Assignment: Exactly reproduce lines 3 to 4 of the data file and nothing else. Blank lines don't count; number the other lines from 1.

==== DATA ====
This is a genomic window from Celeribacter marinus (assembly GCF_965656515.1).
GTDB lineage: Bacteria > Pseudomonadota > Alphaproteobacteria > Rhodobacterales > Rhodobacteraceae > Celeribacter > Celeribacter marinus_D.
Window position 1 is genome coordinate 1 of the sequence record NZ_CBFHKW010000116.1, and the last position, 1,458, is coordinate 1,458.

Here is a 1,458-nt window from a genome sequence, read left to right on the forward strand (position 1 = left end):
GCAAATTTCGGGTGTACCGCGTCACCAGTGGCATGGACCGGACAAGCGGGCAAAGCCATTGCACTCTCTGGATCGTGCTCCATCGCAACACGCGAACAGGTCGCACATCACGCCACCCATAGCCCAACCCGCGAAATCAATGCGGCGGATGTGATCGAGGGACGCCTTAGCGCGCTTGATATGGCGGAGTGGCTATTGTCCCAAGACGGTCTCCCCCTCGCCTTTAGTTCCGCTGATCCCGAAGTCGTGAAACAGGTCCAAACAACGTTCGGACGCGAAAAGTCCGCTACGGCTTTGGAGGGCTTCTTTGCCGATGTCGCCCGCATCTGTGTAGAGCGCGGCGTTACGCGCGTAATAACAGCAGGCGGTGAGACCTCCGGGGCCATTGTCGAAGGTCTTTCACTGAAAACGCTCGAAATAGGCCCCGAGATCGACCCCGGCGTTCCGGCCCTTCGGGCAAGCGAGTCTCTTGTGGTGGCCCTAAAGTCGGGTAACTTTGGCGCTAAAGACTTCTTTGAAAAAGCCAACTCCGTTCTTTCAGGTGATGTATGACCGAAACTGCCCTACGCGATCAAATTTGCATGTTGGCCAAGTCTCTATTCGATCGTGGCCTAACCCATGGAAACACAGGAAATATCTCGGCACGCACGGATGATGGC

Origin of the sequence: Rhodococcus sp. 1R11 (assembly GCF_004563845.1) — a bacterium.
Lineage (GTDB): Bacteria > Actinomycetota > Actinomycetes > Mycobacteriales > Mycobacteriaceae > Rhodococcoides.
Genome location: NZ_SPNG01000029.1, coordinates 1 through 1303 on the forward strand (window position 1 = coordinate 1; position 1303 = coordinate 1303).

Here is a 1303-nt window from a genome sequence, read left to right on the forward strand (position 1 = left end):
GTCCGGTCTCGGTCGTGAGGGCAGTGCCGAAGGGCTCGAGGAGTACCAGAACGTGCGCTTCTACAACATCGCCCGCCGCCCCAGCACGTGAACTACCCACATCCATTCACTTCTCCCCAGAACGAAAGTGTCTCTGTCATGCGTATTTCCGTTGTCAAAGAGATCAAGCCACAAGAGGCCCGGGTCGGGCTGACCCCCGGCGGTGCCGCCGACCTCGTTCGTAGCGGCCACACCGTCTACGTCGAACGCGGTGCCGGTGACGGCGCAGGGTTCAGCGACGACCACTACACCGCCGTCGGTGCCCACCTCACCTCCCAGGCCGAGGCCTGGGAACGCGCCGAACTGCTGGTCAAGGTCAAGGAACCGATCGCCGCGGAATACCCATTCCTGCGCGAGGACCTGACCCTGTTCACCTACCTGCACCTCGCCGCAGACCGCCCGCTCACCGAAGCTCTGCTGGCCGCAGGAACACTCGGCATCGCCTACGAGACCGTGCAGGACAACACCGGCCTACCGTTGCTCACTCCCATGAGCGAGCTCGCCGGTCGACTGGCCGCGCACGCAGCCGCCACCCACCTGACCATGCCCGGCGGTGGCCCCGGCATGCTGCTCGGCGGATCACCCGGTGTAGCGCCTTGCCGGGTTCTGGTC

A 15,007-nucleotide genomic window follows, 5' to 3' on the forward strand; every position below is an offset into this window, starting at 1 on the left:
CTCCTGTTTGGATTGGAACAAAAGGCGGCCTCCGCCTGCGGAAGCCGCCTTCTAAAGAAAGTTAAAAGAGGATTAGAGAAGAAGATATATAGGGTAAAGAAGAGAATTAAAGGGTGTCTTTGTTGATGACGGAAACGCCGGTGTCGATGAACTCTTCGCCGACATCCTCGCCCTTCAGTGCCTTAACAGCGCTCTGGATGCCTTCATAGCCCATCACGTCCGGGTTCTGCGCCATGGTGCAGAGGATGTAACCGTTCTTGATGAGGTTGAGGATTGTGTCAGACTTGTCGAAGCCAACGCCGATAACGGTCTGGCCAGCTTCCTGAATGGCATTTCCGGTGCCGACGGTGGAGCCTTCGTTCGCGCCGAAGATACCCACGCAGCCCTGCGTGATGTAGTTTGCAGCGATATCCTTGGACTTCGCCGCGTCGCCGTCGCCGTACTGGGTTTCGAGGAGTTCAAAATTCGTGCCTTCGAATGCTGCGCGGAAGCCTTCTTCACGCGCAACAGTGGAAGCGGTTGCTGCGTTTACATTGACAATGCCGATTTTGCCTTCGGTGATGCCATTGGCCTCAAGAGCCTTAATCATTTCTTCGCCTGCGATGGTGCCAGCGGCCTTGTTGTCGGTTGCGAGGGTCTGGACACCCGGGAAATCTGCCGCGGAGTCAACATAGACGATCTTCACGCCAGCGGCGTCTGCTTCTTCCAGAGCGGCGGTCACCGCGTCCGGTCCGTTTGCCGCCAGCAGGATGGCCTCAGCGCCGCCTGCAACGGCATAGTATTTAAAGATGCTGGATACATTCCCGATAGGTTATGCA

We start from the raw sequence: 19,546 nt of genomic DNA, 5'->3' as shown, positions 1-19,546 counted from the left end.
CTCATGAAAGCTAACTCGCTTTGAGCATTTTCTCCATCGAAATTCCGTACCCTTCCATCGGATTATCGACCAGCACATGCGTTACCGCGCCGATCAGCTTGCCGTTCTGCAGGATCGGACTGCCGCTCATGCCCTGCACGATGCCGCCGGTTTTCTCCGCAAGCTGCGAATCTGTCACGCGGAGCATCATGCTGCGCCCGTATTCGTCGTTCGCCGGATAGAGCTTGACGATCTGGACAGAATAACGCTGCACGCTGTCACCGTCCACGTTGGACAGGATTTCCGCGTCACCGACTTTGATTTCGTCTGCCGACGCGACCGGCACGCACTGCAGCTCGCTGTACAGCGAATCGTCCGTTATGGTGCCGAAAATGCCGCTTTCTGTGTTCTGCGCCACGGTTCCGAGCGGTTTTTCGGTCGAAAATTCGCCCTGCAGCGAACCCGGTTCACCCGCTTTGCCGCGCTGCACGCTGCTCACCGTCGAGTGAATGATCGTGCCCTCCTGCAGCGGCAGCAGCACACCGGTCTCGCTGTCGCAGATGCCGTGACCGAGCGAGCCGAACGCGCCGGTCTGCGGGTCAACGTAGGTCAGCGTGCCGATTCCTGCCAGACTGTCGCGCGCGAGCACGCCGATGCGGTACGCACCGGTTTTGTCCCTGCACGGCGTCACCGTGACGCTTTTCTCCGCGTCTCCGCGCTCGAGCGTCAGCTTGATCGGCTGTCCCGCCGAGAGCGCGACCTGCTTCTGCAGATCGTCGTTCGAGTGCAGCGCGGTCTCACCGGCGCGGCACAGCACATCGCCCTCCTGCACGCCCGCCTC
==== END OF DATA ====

Window position 1 is genome coordinate 1 of the sequence record NZ_CBFHKW010000116.1, and the last position, 1,458, is coordinate 1,458.

Here is a 1,458-nt window from a genome sequence, read left to right on the forward strand (position 1 = left end):